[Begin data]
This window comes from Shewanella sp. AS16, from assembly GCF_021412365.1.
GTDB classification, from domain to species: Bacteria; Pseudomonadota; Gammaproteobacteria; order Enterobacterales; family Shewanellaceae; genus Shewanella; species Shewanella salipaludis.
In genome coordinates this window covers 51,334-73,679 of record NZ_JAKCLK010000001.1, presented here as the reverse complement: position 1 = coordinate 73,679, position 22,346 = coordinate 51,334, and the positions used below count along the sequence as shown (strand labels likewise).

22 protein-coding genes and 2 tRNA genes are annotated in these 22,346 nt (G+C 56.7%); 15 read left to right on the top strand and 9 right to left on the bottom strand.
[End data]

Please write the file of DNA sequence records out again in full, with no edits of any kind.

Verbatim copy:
This window comes from Shewanella sp. AS16, from assembly GCF_021412365.1.
GTDB classification, from domain to species: Bacteria; Pseudomonadota; Gammaproteobacteria; order Enterobacterales; family Shewanellaceae; genus Shewanella; species Shewanella salipaludis.
In genome coordinates this window covers 51,334-73,679 of record NZ_JAKCLK010000001.1, presented here as the reverse complement: position 1 = coordinate 73,679, position 22,346 = coordinate 51,334, and the positions used below count along the sequence as shown (strand labels likewise).

22 protein-coding genes and 2 tRNA genes are annotated in these 22,346 nt (G+C 56.7%); 15 read left to right on the top strand and 9 right to left on the bottom strand.